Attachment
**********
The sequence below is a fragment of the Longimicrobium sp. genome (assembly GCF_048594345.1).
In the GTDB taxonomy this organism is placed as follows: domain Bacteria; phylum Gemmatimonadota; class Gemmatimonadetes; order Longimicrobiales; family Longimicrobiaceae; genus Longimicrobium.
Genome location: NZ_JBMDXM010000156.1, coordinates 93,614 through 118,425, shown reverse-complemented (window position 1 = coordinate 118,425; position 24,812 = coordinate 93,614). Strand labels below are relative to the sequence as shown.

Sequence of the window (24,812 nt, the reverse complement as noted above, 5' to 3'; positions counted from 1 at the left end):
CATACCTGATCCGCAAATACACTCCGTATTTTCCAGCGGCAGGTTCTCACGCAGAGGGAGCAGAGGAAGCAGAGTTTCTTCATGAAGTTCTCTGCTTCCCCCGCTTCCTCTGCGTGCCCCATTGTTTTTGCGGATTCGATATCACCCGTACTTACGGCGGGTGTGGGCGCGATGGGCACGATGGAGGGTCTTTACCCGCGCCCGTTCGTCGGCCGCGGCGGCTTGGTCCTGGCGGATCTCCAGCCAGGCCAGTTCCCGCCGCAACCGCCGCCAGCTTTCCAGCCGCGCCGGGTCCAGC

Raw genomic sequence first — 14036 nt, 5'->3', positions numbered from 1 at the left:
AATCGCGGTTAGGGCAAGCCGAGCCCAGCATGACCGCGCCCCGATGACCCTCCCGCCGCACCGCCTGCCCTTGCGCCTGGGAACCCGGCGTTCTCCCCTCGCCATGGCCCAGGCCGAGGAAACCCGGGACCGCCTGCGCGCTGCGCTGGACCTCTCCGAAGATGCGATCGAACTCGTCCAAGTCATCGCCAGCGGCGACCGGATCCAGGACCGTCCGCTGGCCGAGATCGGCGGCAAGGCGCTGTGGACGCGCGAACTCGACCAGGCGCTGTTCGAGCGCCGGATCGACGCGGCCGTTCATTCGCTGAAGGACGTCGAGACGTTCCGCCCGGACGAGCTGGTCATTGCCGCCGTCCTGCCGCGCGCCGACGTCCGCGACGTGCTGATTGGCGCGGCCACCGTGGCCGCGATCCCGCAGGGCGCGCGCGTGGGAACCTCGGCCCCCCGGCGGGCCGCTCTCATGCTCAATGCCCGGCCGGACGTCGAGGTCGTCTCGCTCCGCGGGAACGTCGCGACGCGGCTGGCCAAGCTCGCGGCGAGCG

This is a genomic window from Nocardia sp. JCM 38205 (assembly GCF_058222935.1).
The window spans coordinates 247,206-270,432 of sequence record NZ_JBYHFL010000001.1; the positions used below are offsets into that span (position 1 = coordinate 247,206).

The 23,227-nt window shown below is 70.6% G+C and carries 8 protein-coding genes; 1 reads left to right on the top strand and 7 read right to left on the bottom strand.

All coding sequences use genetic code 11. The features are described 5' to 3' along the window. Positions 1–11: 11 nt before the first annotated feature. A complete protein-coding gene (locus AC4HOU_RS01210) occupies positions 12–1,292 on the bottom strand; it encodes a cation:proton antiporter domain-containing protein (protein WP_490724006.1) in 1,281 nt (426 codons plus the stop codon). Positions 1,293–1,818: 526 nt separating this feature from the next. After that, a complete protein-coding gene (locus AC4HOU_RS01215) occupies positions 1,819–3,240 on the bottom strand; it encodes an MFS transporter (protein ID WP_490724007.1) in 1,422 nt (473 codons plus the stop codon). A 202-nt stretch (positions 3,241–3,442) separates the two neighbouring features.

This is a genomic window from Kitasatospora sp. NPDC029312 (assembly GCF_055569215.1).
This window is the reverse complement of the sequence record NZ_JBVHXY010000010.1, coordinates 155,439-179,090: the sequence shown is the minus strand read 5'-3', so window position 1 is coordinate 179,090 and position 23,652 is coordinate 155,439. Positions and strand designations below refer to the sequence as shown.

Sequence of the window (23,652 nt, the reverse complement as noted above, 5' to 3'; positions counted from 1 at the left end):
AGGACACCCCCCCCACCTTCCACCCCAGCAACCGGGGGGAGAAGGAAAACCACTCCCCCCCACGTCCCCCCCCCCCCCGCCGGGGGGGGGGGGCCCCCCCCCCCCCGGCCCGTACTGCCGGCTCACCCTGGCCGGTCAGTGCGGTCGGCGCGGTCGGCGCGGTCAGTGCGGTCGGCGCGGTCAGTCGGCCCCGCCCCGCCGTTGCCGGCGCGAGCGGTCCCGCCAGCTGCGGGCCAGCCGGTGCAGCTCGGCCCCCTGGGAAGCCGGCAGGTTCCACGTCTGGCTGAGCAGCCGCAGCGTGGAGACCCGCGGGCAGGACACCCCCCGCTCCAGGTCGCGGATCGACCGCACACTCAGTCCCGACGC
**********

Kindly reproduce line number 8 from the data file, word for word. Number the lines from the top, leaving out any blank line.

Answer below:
This is a genomic window from Nocardia sp. JCM 38205 (assembly GCF_058222935.1).